Emerging markets close ESG gap with developed economies, but Russia casts pall over sovereign debt landscape

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Leading emerging markets (EMs), including South Korea, Mexico and Indonesia, are making strong progress on ESG, according to our recently launched Sovereign ESG Ratings. However, their progress stands in stark contrast with many of their developed market (DM) counterparts, which are moving in the opposite direction due to deteriorating social and environmental standards.

Looking at 5 years of trends for the G20 across 37 risk issues and nine ESG dimensions, our data shows that the gap between EMs and DMs is closing. And in some cases, it has already closed (see Figure 1). The US is singled out as a clear outlier among its DM peers, with an ESG profile much closer to that of an emerging market. Conversely, South Korea now out-competes several DMs.

The burning issue for EM investors at the moment though is that nobody wants to be exposed to the next Russia. For years prior to Moscow’s 'special military operation' against Ukraine, the red flags have been there to see in our data. The country has languished among the poorest performers on a range of ESG metrics– especially on the human rights and governance fronts. EM fund managers will now need to put all weak ESG performers under the microscope, whether or not they are gradually improving.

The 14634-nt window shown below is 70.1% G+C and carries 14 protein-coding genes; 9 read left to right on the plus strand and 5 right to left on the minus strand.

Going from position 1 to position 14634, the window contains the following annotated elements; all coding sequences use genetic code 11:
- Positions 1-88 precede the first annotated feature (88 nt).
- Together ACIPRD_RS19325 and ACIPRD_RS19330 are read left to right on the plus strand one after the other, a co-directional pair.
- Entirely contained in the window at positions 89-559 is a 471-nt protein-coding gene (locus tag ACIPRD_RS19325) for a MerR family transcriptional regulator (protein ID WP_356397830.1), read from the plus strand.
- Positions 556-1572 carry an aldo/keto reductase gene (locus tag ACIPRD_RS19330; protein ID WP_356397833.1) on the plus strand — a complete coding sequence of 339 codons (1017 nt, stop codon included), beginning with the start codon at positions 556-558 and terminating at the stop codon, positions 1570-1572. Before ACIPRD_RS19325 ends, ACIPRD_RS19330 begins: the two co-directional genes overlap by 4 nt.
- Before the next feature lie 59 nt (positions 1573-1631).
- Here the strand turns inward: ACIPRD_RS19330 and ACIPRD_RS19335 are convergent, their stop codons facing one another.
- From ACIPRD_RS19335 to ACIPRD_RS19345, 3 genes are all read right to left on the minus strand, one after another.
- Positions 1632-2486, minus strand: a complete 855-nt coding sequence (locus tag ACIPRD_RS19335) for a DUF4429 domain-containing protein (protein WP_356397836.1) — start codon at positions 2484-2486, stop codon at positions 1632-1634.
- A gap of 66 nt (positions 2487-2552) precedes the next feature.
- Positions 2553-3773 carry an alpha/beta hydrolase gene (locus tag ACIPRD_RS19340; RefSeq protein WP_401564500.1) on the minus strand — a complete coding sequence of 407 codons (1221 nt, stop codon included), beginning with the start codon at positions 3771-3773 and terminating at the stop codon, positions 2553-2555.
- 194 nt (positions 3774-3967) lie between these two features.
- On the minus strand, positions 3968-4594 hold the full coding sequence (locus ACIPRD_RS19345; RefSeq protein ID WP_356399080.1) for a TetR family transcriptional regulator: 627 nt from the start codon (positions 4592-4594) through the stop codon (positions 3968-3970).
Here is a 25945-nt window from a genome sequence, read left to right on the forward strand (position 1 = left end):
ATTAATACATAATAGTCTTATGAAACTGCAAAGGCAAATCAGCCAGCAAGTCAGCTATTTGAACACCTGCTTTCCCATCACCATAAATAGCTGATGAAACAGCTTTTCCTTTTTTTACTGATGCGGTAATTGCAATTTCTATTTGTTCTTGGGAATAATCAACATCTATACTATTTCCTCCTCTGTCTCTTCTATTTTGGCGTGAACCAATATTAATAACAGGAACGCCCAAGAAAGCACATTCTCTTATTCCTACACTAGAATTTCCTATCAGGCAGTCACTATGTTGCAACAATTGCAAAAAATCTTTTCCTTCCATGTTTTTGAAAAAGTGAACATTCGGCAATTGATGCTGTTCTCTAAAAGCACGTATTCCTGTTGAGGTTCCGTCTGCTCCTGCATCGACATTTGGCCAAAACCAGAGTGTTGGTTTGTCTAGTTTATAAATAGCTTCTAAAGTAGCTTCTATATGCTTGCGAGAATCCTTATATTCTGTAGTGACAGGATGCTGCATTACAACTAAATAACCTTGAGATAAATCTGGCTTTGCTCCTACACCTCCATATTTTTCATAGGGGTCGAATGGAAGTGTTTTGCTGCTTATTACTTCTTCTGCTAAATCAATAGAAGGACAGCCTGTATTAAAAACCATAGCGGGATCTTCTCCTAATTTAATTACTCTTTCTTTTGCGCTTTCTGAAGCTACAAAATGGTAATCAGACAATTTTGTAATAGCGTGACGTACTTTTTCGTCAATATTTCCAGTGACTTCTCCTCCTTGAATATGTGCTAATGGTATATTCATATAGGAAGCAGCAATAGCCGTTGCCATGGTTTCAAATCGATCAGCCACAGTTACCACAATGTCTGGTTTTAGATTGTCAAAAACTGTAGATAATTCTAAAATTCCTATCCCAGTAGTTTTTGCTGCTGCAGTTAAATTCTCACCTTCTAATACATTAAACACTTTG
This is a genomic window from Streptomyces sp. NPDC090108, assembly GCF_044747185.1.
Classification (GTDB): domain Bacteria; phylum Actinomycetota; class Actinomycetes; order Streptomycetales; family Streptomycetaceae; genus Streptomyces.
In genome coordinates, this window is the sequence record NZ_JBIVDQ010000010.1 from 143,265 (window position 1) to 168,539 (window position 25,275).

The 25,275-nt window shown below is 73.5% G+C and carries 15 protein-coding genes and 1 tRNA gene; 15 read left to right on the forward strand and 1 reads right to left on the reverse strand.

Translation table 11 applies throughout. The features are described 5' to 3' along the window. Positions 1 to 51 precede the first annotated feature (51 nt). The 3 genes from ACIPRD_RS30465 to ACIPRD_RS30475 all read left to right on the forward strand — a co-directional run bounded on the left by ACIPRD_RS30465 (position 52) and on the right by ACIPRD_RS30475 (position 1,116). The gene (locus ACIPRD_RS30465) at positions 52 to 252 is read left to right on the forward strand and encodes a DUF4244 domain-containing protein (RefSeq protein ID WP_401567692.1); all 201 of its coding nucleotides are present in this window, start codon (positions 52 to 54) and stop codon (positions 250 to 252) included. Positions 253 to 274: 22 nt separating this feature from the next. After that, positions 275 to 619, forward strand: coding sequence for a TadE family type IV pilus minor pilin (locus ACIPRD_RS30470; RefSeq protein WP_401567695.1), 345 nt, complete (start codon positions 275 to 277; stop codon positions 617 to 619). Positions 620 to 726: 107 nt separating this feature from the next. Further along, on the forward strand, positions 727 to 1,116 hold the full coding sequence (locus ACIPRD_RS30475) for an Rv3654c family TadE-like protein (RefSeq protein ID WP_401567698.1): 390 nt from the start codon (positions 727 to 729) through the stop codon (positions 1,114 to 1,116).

The unprecedented scale and speed of investor and corporate divestment from the country underscores the need for EM asset managers to urgently reappraise their approaches to ESG integration. Taking stock of exposure to poorly-performing countries across all areas of ESG should now be paramount, not only to protect longer-term portfolio value as macro headwinds on the asset class increase, but to align with the expectations of clients and regulators, says David Wille, Principal Markets Analyst

Russia’s sovereign ESG profile set for further decline

As shown in Figure 1, Russia has long ranked among the least sustainable G20 sovereigns, with an ESG rating of 2 that has largely stayed flat over the past 5 years. Unlike other providers of sovereign ESG analysis, we have no plans to manually ‘adjust’ Russia’s ESG rating in response to the conflict. This is partly because the firm’s ratings are data-driven outputs, not post-hoc qualitative judgements – but also because the country had already hit bottom on the key human security and governance indicators that would otherwise need to change to reflect events on the ground in Ukraine.

Nevertheless, our Sovereign ESG Rating for Russia is likely to fall further in the coming weeks to reflect the second-order effects of the conflict. New constraints on human rights are already in train as Moscow seeks to get ahead of domestic unrest and enforce its own interpretation of events in Ukraine. The economic impacts of sanctions are also likely to erode other aspects of ESG over the coming months and years. It’s not yet clear whether this will be enough to push the country down a full notch – the algorithm underpinning the Ratings is unsupervised – but the overall outlook is unequivocally negative.

The momentum dilemma: how gradual is too gradual?

Russia’s actions in 2022 underline that identifying ESG trends in sovereigns worldwide is going to be key for investors going forward.

From a global perspective, the Sovereign ESG Ratings’ overall scores reveal that Europe has the highest share of countries in the top tier of performance, while most in Sub-Saharan Africa, MENA and Asia feature among the lower echelons. South & Central America and Oceania sit in between. Top performers include Slovenia, Germany, Luxembourg, Switzerland and Croatia, while frontier markets such as Pakistan and Bolivia bring up the rear.